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Last spring, with schools closing to curb the spread of the coronavirus pandemic, educational applications became a lifesaver.

As parents, teachers, and students adapted to the virtual classroom, many relied on applications and techniques to help bridge learning gaps.

Among them was the Khan Popular Academy, started by Sal Khan in 2005 to provide videos and tools to help students learn math, science and more.

In an interview with USA TODAY, Khan, the company’s CEO, said he first learned about the closure of schools due to the pandemic in February after receiving letters from South Korea to teachers using Khan Academy. In the following months, schools began to close in the US in favor of virtual learning.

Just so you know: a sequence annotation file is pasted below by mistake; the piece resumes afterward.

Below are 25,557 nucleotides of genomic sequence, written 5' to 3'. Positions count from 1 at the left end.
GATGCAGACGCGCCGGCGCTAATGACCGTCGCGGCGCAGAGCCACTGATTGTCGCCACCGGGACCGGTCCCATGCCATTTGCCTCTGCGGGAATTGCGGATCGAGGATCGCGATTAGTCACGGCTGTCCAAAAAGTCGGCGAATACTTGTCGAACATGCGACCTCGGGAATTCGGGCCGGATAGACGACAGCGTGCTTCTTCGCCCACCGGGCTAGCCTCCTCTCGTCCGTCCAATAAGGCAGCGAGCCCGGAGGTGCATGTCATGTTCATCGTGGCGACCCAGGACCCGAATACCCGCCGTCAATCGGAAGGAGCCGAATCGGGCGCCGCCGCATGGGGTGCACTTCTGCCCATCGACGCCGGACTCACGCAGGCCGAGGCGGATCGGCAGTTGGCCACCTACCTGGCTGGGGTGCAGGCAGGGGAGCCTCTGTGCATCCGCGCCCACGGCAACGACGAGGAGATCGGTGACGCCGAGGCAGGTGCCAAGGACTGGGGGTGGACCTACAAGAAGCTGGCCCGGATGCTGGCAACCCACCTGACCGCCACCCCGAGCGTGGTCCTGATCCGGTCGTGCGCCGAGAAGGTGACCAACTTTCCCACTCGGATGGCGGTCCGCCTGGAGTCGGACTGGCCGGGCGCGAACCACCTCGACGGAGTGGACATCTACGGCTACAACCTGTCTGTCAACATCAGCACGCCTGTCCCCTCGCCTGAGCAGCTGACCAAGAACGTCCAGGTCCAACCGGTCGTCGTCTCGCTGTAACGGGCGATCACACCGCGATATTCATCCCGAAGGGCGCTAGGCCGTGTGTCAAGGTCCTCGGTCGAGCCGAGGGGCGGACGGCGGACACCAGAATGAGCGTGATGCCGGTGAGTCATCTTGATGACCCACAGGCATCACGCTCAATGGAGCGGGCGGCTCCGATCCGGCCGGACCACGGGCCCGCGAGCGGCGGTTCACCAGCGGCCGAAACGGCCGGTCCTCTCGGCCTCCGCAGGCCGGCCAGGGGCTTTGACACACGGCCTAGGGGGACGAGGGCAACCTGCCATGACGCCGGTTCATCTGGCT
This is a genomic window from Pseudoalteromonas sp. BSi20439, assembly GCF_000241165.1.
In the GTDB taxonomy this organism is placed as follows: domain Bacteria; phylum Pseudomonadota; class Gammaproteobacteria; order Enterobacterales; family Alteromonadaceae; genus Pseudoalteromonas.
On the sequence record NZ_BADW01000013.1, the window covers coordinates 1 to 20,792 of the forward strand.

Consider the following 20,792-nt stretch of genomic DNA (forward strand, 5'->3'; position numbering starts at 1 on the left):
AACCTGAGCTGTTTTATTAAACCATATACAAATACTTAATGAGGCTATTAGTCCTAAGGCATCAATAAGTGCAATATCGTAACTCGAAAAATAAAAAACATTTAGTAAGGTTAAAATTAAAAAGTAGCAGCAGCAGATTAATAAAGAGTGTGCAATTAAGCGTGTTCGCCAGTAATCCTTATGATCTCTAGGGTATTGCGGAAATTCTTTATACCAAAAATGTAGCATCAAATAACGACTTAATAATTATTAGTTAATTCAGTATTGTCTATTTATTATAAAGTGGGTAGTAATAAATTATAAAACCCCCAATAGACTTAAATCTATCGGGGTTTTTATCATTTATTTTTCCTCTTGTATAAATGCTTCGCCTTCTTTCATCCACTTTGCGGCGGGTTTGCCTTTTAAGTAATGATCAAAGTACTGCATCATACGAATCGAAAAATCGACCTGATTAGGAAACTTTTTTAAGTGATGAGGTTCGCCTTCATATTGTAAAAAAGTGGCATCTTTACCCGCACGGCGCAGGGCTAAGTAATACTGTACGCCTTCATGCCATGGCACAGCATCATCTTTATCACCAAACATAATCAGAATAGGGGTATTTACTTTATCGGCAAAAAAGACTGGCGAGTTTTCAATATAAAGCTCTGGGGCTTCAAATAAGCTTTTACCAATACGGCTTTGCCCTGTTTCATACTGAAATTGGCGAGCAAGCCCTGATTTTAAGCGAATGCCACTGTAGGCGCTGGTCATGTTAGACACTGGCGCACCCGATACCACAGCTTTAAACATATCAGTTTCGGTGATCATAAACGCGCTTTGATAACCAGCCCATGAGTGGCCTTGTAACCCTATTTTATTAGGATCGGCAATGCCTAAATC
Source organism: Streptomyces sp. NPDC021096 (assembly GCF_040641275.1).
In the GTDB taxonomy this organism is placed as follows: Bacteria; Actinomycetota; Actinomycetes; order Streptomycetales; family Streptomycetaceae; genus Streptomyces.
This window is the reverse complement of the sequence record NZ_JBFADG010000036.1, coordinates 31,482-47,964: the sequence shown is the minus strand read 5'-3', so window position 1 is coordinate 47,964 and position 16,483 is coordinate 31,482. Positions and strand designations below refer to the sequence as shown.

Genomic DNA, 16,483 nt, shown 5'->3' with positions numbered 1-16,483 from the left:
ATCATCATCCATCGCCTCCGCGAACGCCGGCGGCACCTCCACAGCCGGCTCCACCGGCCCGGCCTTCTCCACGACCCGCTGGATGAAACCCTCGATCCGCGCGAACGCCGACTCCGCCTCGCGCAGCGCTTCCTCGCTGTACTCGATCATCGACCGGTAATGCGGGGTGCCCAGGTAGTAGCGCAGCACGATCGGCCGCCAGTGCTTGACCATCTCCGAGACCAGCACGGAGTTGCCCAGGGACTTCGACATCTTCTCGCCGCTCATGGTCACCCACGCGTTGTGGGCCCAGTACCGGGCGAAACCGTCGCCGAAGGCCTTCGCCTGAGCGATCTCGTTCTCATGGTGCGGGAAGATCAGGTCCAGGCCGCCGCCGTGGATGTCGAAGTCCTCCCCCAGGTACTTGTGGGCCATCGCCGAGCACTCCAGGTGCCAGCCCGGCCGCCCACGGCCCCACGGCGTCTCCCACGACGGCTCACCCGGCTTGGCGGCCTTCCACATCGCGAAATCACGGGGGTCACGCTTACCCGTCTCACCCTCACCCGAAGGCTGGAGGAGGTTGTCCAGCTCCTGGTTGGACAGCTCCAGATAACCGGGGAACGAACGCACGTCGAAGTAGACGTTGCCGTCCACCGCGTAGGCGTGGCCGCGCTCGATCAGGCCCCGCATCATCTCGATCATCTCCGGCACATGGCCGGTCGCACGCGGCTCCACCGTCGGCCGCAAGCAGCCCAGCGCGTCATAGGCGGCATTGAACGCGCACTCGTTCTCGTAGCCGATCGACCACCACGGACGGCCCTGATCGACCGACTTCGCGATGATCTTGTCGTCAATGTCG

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“When it started to become clear that school closures could happen, we started making a war room around, ‘OK, we need to provide more support for teachers, for parents,'” Khan said. “We have to put in place more structures on how you can use not just Khan Academy, but other resources to structure a day that can align with home schooling or quarantine schooling or whatever you want to call it.”

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Khan said that before COVID-19, the site averaged 30 million minutes of school teaching. At the peak of spring, Khan Academy was averaging 90 million teaching minutes.

Last week, the Amgen Foundation awarded Khan Academy a $ 3 million grant to support initiatives including virtual biology lessons and a partnership with LabXchange, an online science learning platform.

USA TODAY spoke with Khan about what to expect this fall, and how parents can cope.

Q: Where do you see apps like Khan Academy that fit the changing school curriculum?